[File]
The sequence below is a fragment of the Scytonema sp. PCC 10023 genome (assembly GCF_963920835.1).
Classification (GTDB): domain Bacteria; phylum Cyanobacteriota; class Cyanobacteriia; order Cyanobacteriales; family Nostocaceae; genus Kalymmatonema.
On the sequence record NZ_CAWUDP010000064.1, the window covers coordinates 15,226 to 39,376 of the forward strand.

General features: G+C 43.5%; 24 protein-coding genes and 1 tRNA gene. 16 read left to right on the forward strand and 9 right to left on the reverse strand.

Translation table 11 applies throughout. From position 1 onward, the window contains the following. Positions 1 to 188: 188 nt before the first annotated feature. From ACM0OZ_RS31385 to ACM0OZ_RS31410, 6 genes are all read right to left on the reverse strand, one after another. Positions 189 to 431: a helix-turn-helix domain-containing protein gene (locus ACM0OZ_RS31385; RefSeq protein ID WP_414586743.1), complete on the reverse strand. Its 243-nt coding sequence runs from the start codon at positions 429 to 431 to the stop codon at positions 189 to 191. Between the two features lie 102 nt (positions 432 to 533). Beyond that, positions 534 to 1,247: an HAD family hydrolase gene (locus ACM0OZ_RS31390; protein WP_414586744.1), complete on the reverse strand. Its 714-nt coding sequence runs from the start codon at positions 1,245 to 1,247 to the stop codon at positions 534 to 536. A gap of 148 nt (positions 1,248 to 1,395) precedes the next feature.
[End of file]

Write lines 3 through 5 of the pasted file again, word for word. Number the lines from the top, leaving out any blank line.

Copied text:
On the sequence record NZ_CAWUDP010000064.1, the window covers coordinates 15,226 to 39,376 of the forward strand.

General features: G+C 43.5%; 24 protein-coding genes and 1 tRNA gene. 16 read left to right on the forward strand and 9 right to left on the reverse strand.

Translation table 11 applies throughout. From position 1 onward, the window contains the following. Positions 1 to 188: 188 nt before the first annotated feature. From ACM0OZ_RS31385 to ACM0OZ_RS31410, 6 genes are all read right to left on the reverse strand, one after another. Positions 189 to 431: a helix-turn-helix domain-containing protein gene (locus ACM0OZ_RS31385; RefSeq protein ID WP_414586743.1), complete on the reverse strand. Its 243-nt coding sequence runs from the start codon at positions 429 to 431 to the stop codon at positions 189 to 191. Between the two features lie 102 nt (positions 432 to 533). Beyond that, positions 534 to 1,247: an HAD family hydrolase gene (locus ACM0OZ_RS31390; protein WP_414586744.1), complete on the reverse strand. Its 714-nt coding sequence runs from the start codon at positions 1,245 to 1,247 to the stop codon at positions 534 to 536. A gap of 148 nt (positions 1,248 to 1,395) precedes the next feature.